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December 15, 2014
by Marti Wormuth, MA

What is Obsessive Compulsive Disorder?

December 15, 2014 07:55 by Marti Wormuth, MA  [About the Author]

Many of us have talked about being "obsessed" over something in our lifetime, but what does that actually mean? There are a lot of definitions floating around, but there are some people in this world where their "obsession" actually becomes something that gets in the way of living a happy, fruitful life. It can be difficult for people to get through these sorts of times in their lives, and they may have some struggle with their obsession. 

This sometimes rears its head in a disorder referred to as "obsessive compulsive disorder," better known to most people as OCD. People who have OCD have a unique issue that they may struggle with, and behaviors that are difficult for them to get under control in a healthy way. In today's post, we're going to take a closer look at what obsessive compulsive disorder is, what the symptoms of the disorder are, and what is being done in the psychological world in order to treat people who are struggling with obsessive compulsive disorder on a daily basis. 

What is Obsessive Compulsive Disorder? 

In short, OCD is an illness that is thought (but has not been proven, as of this point) to have started in the mind and imbalances that exist there. This illness, like many mental illnesses, is exhibited in both thoughts and actions that the person live through on a regular basis. Many people don't realize that OCD is actually listed under anxiety disorders, but as you dig deeper into the disorder, you understand that a lot of it is based in anxious thoughts and feelings and so the classification actually makes a lot of sense.

Someone who is struggling with OCD is going to deal with a number of different thoughts that go through their mind on a regular basis. These thoughts go through the mind and cause the person to worry a lot, and usually, the person who is dealing with the anxious (which are, in and of themselves, obsessive) thoughts and feelings has to do something in order to alleviate them. This is where the compulsion comes into the picture. The compulsion is, in an essence, the "self medication" for the obsessive thoughts that the person is having. The worst part? The person who is having the obsessive thoughts knows that they don't really make a lot of sense, but they are so overwhelming that the person has to do the compulsion in order to find relief from their anxiety issues.

Let me give you an example, one that many of you have likely heard of. A person you know is a bit worried about germs. They think about germs all of the time and worry that they will get germs from other people. But they go above and beyond "the norm." They carry hand sanitizer with them everywhere that they go and use it obsessively. They wash their hands so often that they have become raw. If they become dirty at all they feel as if they are going to have a nervous breakdown. They may take multiple showers, even if they are going to just rinse off, and if you want them to go camping there better be showers or they aren't going to be able to handle it. It can be very stressful and upsetting to them.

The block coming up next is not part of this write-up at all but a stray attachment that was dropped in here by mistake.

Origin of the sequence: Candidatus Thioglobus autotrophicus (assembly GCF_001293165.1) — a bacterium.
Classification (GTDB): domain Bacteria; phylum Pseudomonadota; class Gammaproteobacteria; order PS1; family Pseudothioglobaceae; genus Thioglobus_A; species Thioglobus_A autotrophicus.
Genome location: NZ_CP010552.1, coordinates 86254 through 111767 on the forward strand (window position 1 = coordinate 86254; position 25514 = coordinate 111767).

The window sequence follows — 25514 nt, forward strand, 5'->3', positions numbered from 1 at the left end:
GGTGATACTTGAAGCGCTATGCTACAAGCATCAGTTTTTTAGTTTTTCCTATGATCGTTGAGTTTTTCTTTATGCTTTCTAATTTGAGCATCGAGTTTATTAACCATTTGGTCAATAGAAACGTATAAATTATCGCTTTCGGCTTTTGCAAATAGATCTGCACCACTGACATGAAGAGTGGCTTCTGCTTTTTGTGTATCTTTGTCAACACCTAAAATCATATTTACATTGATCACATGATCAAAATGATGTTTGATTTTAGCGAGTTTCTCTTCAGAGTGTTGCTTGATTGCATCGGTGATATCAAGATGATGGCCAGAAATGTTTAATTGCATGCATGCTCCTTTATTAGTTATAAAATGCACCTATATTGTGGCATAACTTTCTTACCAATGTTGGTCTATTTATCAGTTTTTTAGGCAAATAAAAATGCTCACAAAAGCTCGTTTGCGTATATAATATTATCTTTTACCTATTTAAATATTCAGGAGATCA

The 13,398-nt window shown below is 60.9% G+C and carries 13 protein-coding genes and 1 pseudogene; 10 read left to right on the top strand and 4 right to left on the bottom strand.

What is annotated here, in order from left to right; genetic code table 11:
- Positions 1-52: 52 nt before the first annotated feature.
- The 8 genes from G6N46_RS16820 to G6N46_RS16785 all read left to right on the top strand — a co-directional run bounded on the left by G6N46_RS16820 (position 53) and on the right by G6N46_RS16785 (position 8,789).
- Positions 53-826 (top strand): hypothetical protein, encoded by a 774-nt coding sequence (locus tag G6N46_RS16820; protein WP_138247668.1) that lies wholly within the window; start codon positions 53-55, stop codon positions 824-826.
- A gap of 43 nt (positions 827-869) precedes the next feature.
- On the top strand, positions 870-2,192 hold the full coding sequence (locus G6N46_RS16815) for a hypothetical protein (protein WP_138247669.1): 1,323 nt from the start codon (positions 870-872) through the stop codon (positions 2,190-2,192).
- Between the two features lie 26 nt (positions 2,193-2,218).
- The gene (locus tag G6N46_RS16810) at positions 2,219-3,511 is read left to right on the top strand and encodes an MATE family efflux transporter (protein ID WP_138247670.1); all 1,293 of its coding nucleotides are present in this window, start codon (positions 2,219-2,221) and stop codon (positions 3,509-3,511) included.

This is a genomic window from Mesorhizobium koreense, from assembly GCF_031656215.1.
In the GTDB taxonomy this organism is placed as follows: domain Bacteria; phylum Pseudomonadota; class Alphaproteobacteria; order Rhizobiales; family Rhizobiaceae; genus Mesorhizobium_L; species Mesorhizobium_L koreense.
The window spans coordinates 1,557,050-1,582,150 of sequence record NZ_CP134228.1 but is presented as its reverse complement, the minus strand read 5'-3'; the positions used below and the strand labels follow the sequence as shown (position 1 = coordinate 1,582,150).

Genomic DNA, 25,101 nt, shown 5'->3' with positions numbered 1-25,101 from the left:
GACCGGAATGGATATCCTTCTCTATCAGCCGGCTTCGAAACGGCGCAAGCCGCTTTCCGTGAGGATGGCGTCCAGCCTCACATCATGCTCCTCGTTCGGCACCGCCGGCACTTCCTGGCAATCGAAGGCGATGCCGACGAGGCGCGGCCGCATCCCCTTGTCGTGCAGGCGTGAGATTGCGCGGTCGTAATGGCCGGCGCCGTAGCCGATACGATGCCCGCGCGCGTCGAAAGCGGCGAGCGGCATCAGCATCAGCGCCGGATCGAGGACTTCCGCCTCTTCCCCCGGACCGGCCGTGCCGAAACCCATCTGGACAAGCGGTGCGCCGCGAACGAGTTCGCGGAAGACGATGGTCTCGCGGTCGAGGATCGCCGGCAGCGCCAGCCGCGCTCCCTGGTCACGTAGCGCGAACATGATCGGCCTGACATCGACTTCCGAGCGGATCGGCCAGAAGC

That's OCD - they have this constant thought and worry about germs, which are going to make them get sick or that they are going to get a disease that they are going to die from, and they have to continually wash themselves in order to feel like they are clean and free of the germs that "plague" them on a regular basis. It's really irritating for them, it makes it hard for them to stay healthy, it causes them undue stress that they really shouldn't have to deal with, and it controls their life in a way that they don't even really understand. OCD affects millions of people in different ways, and many times, it is paired up with other anxiety disorders. 

How is Obsessive Compulsive Disorder Treated?

As with any disorder, the treatment is going to vary depending on the person that is being treated and how severe the disorder may be for them to live with and work through. In this section, I will do my best to outline some of the treatments that are being used and how they are being utilized in today's OCD patients. Some of these treatments are incredibly effective for some people, whereas some of them will only work in certain circumstances. Your mental health professional will be able to give you the best idea of what needs to happen in order for you to progress with the disorder. 

Behavioral Therapy. Behavioral therapy, or psychotherapy, is the most common type of treatment for OCD that is out there currently. There are a lot of behaviors that have to change in order for a person to be able to overcome OCD, and the extremeness of the disorder may have been exacerbated by events that happened in the person's life when they were younger. That being said, it takes a lot of time and effort to go through behavioral therapy, and it can end up being relatively stressful for the person that is involved in the therapy at the time. Sometimes the therapy can take an extended period of time in order for the client to be able to function properly.